The 25-year-old scored 142 in England's victory over Sri Lanka in the second Test at Edgbaston, taking Pietersen into the International Cricket Council's top 10 batting rankings.
Since breaking into the England team for the victorious Ashes series last year, Pietersen has average more than 50 in his first 13 Tests, including four centuries.
That aggressive style of batting, which has already helped him hit 27 sixes to put him fifth on the England list of Test big-hitters, has led to some critics labelling him as nothing more than a slogger.
But Fletcher claims it is his attention to detail that serves him so well.
"I just think he's a very exciting player," said Fletcher.
"He's new to Test cricket and he's done very, very well. He is exciting and I find him a very clever cricketer. People think he just goes out there and just plays the game, but he really thinks what he's going to do.
"He doesn't go out there and just play by instinct. Some shots maybe, but generally he's got a good plan of how he's going to play every bowler."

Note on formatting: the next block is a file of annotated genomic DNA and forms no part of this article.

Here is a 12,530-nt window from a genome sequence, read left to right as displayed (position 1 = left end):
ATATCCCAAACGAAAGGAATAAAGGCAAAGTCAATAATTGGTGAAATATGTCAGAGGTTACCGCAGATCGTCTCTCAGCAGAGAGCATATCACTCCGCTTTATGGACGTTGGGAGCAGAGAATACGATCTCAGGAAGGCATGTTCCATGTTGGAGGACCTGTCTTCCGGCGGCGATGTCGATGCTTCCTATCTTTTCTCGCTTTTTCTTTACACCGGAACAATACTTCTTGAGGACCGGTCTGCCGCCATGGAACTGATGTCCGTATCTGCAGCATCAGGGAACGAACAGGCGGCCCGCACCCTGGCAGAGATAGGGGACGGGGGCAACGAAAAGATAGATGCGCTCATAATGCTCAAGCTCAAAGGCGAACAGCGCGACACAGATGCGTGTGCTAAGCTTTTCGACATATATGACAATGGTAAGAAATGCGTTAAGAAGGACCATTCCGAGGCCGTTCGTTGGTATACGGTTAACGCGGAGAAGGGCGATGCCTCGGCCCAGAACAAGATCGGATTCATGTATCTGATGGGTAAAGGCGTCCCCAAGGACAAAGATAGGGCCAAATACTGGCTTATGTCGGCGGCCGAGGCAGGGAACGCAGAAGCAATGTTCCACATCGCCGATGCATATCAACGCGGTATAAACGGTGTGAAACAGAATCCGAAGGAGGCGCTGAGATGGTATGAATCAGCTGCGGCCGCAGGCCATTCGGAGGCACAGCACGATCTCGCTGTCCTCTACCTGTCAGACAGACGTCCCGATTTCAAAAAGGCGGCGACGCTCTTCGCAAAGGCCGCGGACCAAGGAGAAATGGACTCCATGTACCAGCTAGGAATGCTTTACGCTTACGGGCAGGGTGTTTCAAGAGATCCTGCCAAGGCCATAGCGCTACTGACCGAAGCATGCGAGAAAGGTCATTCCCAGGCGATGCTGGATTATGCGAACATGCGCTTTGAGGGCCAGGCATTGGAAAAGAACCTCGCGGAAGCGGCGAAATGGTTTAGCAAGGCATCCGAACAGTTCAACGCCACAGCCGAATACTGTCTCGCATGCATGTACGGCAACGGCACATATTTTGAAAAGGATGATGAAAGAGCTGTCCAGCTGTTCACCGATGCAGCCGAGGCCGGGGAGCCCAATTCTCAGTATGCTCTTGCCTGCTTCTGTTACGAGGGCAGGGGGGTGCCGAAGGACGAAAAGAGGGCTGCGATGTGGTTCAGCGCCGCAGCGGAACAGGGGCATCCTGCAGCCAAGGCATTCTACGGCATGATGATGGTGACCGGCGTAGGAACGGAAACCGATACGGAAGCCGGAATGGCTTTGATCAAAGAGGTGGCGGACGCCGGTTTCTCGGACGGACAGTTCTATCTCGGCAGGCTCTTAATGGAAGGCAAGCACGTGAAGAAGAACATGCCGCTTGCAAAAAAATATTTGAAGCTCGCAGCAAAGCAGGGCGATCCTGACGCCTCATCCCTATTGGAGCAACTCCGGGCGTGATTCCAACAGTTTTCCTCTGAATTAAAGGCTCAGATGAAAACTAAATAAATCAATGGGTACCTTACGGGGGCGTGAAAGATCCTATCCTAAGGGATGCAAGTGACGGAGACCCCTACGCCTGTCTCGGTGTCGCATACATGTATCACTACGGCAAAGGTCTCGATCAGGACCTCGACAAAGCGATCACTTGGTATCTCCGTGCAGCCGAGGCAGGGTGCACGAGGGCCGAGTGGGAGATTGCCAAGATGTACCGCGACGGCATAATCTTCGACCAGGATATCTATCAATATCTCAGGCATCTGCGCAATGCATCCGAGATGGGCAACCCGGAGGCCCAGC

That was underlined in the last Test when Pietersen referred to the video footage available in the dressing room of sling-shot style fast bowler Lasith Malinga before deciding on an effective game-plan.
Malinga hit him in the stomach during his brilliant century but Pietersen generally dominated all the bowlers - including prolific off-spinner Muttiah Muralitharan.
"He really thinks his game out and added to that he's got some real talent," added Fletcher.
Pietersen will become the first England player in history to score centuries in four successive home Tests if he follows his hundreds against Australia at the Oval last summer and the two against Sri Lanka this summer with another in the final Test at Trent Bridge this week.
He is already the 12th player in Test history to record the triple and the sixth England player to achieve the feat, but if he also succeeds at Trent Bridge he will be making new ground.
South African-born Pietersen, who had to complete a three-year qualification period with Nottinghamshire before he could play for England, has already made an impact on Test cricket records in his short space of time playing international cricket.
He has the second highest strike-rate in the modern game of 70 runs per hundred balls, a figure only bettered by the 74 of India's Virenda Sehwag, while only Australia's Clem Hill (70) has a similar strike rate in the history of cricket.
Pietersen is certainly continuing in that style during the current series with Sri Lanka - he has a strike rate of 80 while no other batsman has managed to rise above a rate of 56.